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Page Index of Forest to Field Volume One
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A Shingle mill was a mill that sawed shingles from blocks cut about two feet long. They were a few shingle mills in the Rural Municipality of Clanwilliam. One of the first mentioned was situated at the Scandinavian Colony of New Sweden, Rupert Naslund ran a shingle mill for years on N.E. 31-17-17W.
Dressed lumber sold in 1916: one 1 of planks 1100 feet - $15.50, one load of planks 1200 feet - $16.80, one inch lumber 1200 feet - $16.80.
Supplies bought for the camp dated January, 1917: sugar $1.00, one lb. tea 45¢, two syrups $1.60, three lbs. Butter 80¢, two lbs. butter 60¢, two gals coal oil 60¢, one lb. coffee 50¢, one batch bread $1.00, one pair rubbers $3.75, one box shells 30¢, one pair overalls $1.25, one smock $1.00, one pair overalls $1.00.
A Eaton order for the cook, and other sundries dated March 1917. The Eaton order plus freight - $6.70, 1 dress $5.00, velvet for 1 dress $3.50.
PULP AND CORD WOOD
During the winter months, pulpwood was also cut in the areas where spruce was plentiful. The logs were cut into eight foot lengths, hauled into Erickson by horse and sleigh on which a special pulpwood rack was constructed. Large quantities of pulp were stockpiled on vacant property north of 1st Street North. From there, these logs were loaded on flat cars and shipped by rail to a pulp mill.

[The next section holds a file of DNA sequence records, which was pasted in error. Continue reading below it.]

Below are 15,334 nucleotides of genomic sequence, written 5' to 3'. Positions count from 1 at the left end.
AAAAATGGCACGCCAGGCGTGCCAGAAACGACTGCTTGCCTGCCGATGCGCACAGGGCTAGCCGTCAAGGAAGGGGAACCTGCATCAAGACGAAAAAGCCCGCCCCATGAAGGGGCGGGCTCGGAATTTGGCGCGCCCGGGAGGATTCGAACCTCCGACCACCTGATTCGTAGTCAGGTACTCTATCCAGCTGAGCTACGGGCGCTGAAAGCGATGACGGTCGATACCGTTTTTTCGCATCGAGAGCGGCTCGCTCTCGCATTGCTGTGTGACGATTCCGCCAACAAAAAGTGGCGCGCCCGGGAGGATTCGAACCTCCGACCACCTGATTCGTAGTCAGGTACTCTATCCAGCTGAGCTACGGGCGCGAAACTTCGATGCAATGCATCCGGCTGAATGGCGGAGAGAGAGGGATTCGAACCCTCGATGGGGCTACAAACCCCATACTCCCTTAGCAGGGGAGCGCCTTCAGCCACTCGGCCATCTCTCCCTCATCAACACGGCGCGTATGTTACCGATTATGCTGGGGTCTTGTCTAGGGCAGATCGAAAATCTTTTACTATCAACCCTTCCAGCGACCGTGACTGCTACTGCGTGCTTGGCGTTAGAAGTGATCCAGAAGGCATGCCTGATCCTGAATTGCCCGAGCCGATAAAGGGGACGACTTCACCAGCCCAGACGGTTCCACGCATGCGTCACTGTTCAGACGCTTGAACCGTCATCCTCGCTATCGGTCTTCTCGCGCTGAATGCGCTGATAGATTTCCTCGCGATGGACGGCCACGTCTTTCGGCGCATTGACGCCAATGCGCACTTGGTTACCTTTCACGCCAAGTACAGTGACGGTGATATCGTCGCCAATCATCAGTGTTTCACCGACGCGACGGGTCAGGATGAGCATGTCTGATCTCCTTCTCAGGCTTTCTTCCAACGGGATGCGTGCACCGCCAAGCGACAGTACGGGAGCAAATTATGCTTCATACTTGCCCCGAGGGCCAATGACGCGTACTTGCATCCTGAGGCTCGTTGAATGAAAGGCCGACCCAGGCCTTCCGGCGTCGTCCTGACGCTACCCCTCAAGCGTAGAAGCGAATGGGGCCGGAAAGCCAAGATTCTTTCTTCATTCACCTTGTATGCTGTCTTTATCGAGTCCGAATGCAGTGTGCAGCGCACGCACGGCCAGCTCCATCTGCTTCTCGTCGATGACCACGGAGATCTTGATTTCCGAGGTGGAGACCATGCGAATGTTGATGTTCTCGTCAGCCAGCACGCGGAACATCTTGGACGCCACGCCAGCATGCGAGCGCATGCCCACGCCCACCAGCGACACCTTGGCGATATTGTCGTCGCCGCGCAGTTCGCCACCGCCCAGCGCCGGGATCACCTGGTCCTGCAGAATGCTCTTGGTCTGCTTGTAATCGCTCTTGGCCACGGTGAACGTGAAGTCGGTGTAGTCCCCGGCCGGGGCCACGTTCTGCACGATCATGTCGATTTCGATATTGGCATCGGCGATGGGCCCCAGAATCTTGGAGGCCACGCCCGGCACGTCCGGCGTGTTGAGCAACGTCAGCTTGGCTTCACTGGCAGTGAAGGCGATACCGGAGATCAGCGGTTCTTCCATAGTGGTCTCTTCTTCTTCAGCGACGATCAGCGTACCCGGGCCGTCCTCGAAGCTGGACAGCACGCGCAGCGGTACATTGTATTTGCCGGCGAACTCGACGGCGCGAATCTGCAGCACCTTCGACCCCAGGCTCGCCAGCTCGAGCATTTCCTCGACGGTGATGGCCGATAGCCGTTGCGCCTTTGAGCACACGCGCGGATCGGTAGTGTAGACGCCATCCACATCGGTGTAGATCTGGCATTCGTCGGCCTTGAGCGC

Farmers supplimented their income by cutting and selling cord wood , usually poplar and some tamarack. This wood was cut into 4 foot lengths. One cord of wood then piled was 4x4x8 feet. This again was hauled by horse and sleigh with rack made to hold 1 cord of wood. I might mention the long cold drive over Otter Lake for the settlers to the East of Erickson who were the largest contributors to the wood market along with the residents of the Rolling River Reservation. Cordwood was mostly used for domestic consumption, and was also often hauled, and sold at Minnedosa.
Cutting and hauling cordwood.